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DirectorGuillermo del Toro
Release Date(s)1993 (December 7, 2010)
Studio(s)Fondo de Fomento Cinematográfico, etc (Criterion – Spine #551)
I’m really glad that Guillermo del Toro has achieved Criterion Director status – he deserves it. His movies are pure magic, and the fact that he’s one of those filmmakers who owns the “one of us” label and that the list of upcoming projects he’s attached to is so long it’s guaranteed he won’t get to half of them, pretty much assures that he’s got a long career ahead of him. It’s actually a shame that he won’t get a chance to do everything we’ve heard he wants to do, because all of it is something I’d want to see with his vision interpreting it. And the he came to the attention of most us was with his first theatrical film, Cronos. It was an eye-opener, and truly is a gem of a film. It deserves its entry into the pantheon of Criterion Spine numbers.
Instead of reinventing the wheel, I’m digging into the ol’ Digital Bits vault, and because I really like Adam Jahnke’s summary review of the film in his original Bits review, so I’m going to crib from it really quick for the film portion of this review: “In grand old horror movie tradition, Cronos revolves around the desire to possess an ancient object with supernatural powers. Here, it’s the Cronos device, created by an alchemist hundreds of years ago and home to a parasitic insect that feeds off the device’s owner and gives him eternal life in exchange. The device falls into the hands of an elderly antiques dealer (Federico Luppi) who discovers its powers by accident. Luppi soon finds himself targeted by eccentric dying millionaire Claudio Brook and his thuggish son (played by the man who would be Hellboy, Ron Perlman). Essentially, Cronos is a vampire movie with a bit of a twist. It isn’t the best horror film of the past ten years but it is one of the most memorable horror debuts. Del Toro distinguishes himself from his peers with his attention to telling character traits and developing believable and true relationships, particularly between Luppi and his young, mostly silent granddaughter. Perlman and Brook make for a memorable pair of villains and the device itself is a beautifully designed McGuffin that belongs in a horror movie museum alongside Sam Raimi’s Necronomicon.” Short, sweet and exactly to the point. You can read the entirety of Doc’s original review of the 10th Anniversary DVD edition from Lions Gate here: it’s a great review, although many of the critiques don’t (thankfully) apply to this Blu-ray edition.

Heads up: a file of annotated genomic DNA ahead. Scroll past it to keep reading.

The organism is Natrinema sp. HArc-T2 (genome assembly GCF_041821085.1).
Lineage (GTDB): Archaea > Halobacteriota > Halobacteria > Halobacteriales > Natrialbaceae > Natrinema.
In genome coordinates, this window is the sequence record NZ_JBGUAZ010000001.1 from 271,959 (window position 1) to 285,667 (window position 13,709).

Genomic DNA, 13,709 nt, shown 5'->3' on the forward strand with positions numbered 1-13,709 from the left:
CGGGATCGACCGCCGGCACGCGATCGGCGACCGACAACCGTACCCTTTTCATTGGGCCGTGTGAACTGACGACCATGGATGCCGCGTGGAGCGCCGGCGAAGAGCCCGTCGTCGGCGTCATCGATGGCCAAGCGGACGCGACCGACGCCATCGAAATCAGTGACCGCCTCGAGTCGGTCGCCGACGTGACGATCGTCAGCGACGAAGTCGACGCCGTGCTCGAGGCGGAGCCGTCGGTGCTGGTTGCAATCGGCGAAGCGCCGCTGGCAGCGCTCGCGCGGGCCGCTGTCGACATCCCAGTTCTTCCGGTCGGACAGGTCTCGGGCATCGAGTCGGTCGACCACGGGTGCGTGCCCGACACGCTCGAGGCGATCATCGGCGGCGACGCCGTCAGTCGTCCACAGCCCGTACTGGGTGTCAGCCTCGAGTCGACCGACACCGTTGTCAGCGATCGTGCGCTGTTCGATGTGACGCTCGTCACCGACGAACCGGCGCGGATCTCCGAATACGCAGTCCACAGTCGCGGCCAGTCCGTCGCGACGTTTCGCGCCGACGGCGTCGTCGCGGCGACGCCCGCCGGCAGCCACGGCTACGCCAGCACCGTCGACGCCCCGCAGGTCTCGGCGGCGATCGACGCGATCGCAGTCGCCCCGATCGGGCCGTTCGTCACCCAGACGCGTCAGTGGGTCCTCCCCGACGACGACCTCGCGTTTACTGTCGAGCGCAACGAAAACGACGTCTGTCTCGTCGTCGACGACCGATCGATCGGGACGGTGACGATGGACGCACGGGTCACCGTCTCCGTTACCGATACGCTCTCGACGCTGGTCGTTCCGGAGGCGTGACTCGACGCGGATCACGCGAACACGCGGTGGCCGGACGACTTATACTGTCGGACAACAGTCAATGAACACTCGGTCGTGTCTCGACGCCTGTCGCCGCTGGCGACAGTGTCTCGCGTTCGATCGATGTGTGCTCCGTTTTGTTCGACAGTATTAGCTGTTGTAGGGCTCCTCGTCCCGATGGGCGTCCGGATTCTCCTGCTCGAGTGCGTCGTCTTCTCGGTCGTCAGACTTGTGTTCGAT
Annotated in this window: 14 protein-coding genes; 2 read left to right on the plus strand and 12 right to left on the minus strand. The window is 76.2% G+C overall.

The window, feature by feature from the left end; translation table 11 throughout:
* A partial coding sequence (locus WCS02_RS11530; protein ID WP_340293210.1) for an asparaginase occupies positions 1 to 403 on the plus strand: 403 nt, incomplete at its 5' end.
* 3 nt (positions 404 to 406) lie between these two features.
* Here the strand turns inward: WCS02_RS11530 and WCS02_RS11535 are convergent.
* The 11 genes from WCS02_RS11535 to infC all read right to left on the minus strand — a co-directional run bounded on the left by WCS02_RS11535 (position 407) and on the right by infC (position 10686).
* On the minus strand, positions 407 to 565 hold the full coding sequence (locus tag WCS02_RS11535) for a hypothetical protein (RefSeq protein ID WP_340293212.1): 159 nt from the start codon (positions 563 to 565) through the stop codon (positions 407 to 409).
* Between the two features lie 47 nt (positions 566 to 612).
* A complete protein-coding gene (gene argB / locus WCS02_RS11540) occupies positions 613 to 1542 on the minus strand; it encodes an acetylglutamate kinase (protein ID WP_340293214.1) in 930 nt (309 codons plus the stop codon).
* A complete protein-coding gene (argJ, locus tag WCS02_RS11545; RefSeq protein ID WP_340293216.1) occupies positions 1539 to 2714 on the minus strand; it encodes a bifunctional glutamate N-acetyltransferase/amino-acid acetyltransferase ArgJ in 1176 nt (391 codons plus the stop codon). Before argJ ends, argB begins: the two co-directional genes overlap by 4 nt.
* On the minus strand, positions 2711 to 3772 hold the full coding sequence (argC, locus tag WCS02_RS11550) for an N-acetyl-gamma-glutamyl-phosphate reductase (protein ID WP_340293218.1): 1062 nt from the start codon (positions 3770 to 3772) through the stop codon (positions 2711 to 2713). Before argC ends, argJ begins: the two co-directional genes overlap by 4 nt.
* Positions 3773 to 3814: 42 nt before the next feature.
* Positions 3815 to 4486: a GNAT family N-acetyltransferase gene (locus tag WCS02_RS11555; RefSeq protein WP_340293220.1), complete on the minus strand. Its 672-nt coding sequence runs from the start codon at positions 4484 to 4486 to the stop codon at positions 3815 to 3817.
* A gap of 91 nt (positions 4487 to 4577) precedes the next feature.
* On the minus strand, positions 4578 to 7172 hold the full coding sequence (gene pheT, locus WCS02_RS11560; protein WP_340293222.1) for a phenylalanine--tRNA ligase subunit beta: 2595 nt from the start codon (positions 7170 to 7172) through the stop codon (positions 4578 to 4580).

This Blu-ray is a real jump up in many ways and a straight-port in others. The jump up can be found in terms of video quality, Cronos looks incredible. As are most of Criterion’s transfers, this is a perfect blend of super clean and just the right amount of grain. Blacks are deep, and the Bava-esque color scheme is very well represented. Video is presented at 1.78:1, in 1080p resolution. Del Toro and cinematographer Guillermo Navarro should be very proud – and being as they both signed off on this transfer, they most likely are. Audio is given to us in a lossless DTS-HD 2.0 Master Audio track (original Spanish with English) that serves the film well. The subtitles are also personally approved by del Toro and are not the “hearing impaired” style that came with the Lions Gate DVD – so Jahnke should be happy with that upgrade.
Some of the supplements here are direct ports. First we get two audio commentaries. The first one, labeled as the Director’s track, features del Toro and is really fun and slightly frustrating in that he refers several times to deleted scenes in the film – yet, there is nothing on the disc to support that. No deleted scenes, no animatics, no script pages. Just legend from del Toro of what was cut and why. Grr. The other track, labeled Producer’s features Arthur H. Gorson, Bertha Navarro and co-producer Alejandro Springall which is partly in Spanish with subs and is less informative than del Toro’s as it drops into long lapses of silence – which is always a no-no in commentary production. Oh, well. Making up for that are two original creations: Geometria, which is a six or so minute previously unreleased short film made by del Toro in 1987 and finished in 2010. It’s actually a great little thing and reminds me greatly of Peter Jackson’s early work. It’s supported by a new video intro with del Toro. Welcome to Bleak House is a sturdy ten-minute tour given to us by del Toro himself, of his production office – housed in an actually house next door to his family home. All I have to say is, Javier... Bob – next time I’m in LA... I need to spend five hours in this please. Additionally, there are three nice new separate video interviews with del Toro, Guillermo Navarro and Ron Perlman where they all talk about the making of the film, its impact on their careers and working with each other. Ported over from the Lions Gate DVD is an EPK styled interview with actor Federico Luppi. Rounding it all out are archived photos from the production of Geometria and Cronos, a trailer and a forty-two page liner note book with an essay by film critic Maitland McDonagh and production notes from del Toro. It also worth pointing out that the cover art is greatly improved from the Lions Gate set – this one featuring beautiful chiaroscuro art from Mike Mignola.
Cronos is certainly not the best film from del Toro – but as a first film it’s utterly confident, full of auteurial style and an incredibly entertaining little horror film. This Criterion edition brings all the best parts of previous releases adding to it some nicely produced new extras and a spot-on presentation. Definitely do not miss adding this to your library.
- Todd Doogan